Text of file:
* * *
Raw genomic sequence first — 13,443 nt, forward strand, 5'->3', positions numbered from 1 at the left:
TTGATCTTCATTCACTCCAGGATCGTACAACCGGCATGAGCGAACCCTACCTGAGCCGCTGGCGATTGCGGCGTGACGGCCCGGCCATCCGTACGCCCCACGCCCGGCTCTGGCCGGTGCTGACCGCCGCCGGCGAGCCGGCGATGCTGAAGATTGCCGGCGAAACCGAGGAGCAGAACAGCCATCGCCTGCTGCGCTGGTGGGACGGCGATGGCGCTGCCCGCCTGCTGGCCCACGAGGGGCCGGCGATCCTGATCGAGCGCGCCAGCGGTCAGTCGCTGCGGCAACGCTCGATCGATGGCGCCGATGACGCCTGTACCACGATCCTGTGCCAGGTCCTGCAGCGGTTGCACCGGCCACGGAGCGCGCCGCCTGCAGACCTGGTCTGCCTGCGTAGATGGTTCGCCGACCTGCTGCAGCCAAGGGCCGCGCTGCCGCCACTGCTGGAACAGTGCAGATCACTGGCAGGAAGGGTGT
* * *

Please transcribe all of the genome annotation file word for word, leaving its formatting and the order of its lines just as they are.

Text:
Raw genomic sequence first — 13,443 nt, forward strand, 5'->3', positions numbered from 1 at the left:
TTGATCTTCATTCACTCCAGGATCGTACAACCGGCATGAGCGAACCCTACCTGAGCCGCTGGCGATTGCGGCGTGACGGCCCGGCCATCCGTACGCCCCACGCCCGGCTCTGGCCGGTGCTGACCGCCGCCGGCGAGCCGGCGATGCTGAAGATTGCCGGCGAAACCGAGGAGCAGAACAGCCATCGCCTGCTGCGCTGGTGGGACGGCGATGGCGCTGCCCGCCTGCTGGCCCACGAGGGGCCGGCGATCCTGATCGAGCGCGCCAGCGGTCAGTCGCTGCGGCAACGCTCGATCGATGGCGCCGATGACGCCTGTACCACGATCCTGTGCCAGGTCCTGCAGCGGTTGCACCGGCCACGGAGCGCGCCGCCTGCAGACCTGGTCTGCCTGCGTAGATGGTTCGCCGACCTGCTGCAGCCAAGGGCCGCGCTGCCGCCACTGCTGGAACAGTGCAGATCACTGGCAGGAAGGGTGT